Dytiscidae

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Sandracottus is one of 160 genera of Dytiscidae

The Dytiscidae (Greek dytikos ("able to dive") is a family of water beetles. They are called predaceous diving beetles. They are about 25 mm (one inch). The largest beetle, Dytiscus latissimus, can reach 45 mm long.

Most Dytiscidaes are dark brown, black-ish or dark olive in color with golden highlights in some subfamilies. The larvae are called "water tigers". The water tigers will eat tadpoles and glassworms. They will also eat anything that is small living in the water. There are about 4,000 species in over 160 genera of Dytiscidae.[1]

Food[change | change source]

The Cybister can be eaten by humans. In Mexico, C. explanatus are roasted and salted onto tacos. In Japan, C. japonicus is used as food. In Guangdong Province, China, several species are eaten. The great diving beetle (Dytiscus marginalis) are bred for human food. Dytiscidae have been eaten in Taiwan, Thailand, and New Guinea.[2] Birds and other small mammals eat Dytiscidaes.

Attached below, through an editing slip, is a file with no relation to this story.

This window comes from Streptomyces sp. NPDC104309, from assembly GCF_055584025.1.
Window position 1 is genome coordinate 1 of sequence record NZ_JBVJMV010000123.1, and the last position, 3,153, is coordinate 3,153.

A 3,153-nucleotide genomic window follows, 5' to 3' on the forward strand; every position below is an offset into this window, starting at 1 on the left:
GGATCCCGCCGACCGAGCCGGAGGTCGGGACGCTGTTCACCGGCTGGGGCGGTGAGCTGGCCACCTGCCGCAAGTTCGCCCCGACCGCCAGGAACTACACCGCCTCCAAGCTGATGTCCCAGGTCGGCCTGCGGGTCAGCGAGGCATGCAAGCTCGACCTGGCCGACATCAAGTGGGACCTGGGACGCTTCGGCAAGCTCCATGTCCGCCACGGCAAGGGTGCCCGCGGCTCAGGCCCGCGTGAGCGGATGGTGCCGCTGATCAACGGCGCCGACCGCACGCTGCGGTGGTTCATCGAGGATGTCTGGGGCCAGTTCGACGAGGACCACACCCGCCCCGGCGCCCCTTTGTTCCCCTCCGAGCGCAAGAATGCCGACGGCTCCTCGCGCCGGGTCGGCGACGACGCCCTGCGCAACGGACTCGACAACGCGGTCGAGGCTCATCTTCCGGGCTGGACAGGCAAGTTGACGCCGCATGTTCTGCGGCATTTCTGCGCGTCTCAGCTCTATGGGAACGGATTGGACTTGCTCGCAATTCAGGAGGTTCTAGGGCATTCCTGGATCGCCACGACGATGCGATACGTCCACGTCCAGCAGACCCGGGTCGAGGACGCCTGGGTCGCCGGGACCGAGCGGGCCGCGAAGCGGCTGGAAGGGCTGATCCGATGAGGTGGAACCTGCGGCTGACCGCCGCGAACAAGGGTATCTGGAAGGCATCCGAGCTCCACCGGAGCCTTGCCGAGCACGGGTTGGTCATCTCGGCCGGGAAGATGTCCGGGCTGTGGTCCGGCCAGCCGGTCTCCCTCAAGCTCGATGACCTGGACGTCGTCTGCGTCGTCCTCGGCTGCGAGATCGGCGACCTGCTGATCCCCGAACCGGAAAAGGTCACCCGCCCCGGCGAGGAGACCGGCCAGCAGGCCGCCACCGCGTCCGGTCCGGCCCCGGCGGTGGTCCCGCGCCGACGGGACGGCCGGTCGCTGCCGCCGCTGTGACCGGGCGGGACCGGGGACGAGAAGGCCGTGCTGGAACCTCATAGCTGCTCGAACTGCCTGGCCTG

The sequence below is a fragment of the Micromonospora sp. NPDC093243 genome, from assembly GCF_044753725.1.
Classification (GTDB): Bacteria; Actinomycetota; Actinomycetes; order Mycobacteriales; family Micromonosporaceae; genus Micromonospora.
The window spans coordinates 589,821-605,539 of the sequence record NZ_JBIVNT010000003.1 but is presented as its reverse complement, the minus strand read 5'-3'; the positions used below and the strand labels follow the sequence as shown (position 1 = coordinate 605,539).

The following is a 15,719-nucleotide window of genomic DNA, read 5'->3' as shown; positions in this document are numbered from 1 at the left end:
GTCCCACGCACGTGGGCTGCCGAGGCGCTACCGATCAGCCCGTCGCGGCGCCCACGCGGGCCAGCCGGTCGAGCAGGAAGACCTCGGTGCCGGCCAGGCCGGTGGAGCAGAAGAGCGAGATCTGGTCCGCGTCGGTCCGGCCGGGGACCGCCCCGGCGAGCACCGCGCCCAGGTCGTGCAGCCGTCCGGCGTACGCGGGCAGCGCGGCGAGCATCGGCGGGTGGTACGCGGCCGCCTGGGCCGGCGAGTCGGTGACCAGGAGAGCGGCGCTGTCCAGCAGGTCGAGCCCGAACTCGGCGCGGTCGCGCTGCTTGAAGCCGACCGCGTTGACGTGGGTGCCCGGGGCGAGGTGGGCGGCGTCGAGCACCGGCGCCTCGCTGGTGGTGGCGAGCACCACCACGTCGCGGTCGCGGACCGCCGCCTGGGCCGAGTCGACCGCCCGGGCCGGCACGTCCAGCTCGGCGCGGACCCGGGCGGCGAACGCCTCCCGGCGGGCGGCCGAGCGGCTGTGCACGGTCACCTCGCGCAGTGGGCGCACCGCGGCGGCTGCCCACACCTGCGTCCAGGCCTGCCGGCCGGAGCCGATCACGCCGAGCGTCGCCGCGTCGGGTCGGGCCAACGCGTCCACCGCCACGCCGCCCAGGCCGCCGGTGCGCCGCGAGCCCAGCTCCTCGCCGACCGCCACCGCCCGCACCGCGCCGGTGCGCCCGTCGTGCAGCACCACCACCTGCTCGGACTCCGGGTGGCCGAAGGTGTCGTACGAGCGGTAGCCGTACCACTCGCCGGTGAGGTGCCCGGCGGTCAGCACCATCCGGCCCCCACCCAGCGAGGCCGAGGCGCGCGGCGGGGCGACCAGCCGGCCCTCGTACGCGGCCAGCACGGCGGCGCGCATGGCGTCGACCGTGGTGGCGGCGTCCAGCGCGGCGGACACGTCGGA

References[change | change source]

  1. Dytiscidae Species List at Joel Hallan's Biology Catalog. Texas A&M University. Retrieved on 7 May 2012.
  2. De Foliart (2002), Jäch (2003), CSIRO (2004)

Books[change | change source]

Other websites[change | change source]